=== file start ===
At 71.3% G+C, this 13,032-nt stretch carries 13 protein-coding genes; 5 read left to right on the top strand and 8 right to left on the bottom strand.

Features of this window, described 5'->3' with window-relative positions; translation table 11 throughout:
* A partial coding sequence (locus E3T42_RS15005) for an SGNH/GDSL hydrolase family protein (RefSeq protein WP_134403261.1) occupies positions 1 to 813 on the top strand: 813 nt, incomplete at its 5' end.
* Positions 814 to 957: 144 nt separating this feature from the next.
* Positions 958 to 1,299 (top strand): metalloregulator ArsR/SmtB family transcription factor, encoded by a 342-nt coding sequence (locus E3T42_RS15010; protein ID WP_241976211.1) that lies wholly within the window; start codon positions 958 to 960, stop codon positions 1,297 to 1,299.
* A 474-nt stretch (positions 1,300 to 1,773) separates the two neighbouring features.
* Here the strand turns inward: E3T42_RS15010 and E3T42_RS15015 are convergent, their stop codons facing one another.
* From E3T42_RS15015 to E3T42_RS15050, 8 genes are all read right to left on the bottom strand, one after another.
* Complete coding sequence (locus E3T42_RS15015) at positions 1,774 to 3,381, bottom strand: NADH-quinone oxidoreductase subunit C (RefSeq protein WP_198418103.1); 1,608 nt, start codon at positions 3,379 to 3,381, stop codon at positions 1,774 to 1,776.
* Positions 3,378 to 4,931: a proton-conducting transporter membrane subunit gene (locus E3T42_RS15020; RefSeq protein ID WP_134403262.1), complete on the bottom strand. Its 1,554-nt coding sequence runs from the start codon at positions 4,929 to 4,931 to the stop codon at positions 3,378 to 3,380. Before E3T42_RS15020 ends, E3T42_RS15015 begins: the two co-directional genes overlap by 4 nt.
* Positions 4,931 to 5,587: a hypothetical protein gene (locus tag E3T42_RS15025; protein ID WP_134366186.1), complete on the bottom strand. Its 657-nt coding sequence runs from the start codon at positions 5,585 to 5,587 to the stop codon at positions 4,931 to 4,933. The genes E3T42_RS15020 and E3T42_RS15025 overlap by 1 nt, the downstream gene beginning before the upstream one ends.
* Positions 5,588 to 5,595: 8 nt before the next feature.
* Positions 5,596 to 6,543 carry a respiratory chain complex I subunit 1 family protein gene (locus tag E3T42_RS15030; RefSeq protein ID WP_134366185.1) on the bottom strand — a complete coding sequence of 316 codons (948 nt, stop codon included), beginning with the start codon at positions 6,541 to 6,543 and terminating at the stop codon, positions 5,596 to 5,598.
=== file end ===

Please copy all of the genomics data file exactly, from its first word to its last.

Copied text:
At 71.3% G+C, this 13,032-nt stretch carries 13 protein-coding genes; 5 read left to right on the top strand and 8 right to left on the bottom strand.

Features of this window, described 5'->3' with window-relative positions; translation table 11 throughout:
* A partial coding sequence (locus E3T42_RS15005) for an SGNH/GDSL hydrolase family protein (RefSeq protein WP_134403261.1) occupies positions 1 to 813 on the top strand: 813 nt, incomplete at its 5' end.
* Positions 814 to 957: 144 nt separating this feature from the next.
* Positions 958 to 1,299 (top strand): metalloregulator ArsR/SmtB family transcription factor, encoded by a 342-nt coding sequence (locus E3T42_RS15010; protein ID WP_241976211.1) that lies wholly within the window; start codon positions 958 to 960, stop codon positions 1,297 to 1,299.
* A 474-nt stretch (positions 1,300 to 1,773) separates the two neighbouring features.
* Here the strand turns inward: E3T42_RS15010 and E3T42_RS15015 are convergent, their stop codons facing one another.
* From E3T42_RS15015 to E3T42_RS15050, 8 genes are all read right to left on the bottom strand, one after another.
* Complete coding sequence (locus E3T42_RS15015) at positions 1,774 to 3,381, bottom strand: NADH-quinone oxidoreductase subunit C (RefSeq protein WP_198418103.1); 1,608 nt, start codon at positions 3,379 to 3,381, stop codon at positions 1,774 to 1,776.
* Positions 3,378 to 4,931: a proton-conducting transporter membrane subunit gene (locus E3T42_RS15020; RefSeq protein ID WP_134403262.1), complete on the bottom strand. Its 1,554-nt coding sequence runs from the start codon at positions 4,929 to 4,931 to the stop codon at positions 3,378 to 3,380. Before E3T42_RS15020 ends, E3T42_RS15015 begins: the two co-directional genes overlap by 4 nt.
* Positions 4,931 to 5,587: a hypothetical protein gene (locus tag E3T42_RS15025; protein ID WP_134366186.1), complete on the bottom strand. Its 657-nt coding sequence runs from the start codon at positions 5,585 to 5,587 to the stop codon at positions 4,931 to 4,933. The genes E3T42_RS15020 and E3T42_RS15025 overlap by 1 nt, the downstream gene beginning before the upstream one ends.
* Positions 5,588 to 5,595: 8 nt before the next feature.
* Positions 5,596 to 6,543 carry a respiratory chain complex I subunit 1 family protein gene (locus tag E3T42_RS15030; RefSeq protein ID WP_134366185.1) on the bottom strand — a complete coding sequence of 316 codons (948 nt, stop codon included), beginning with the start codon at positions 6,541 to 6,543 and terminating at the stop codon, positions 5,596 to 5,598.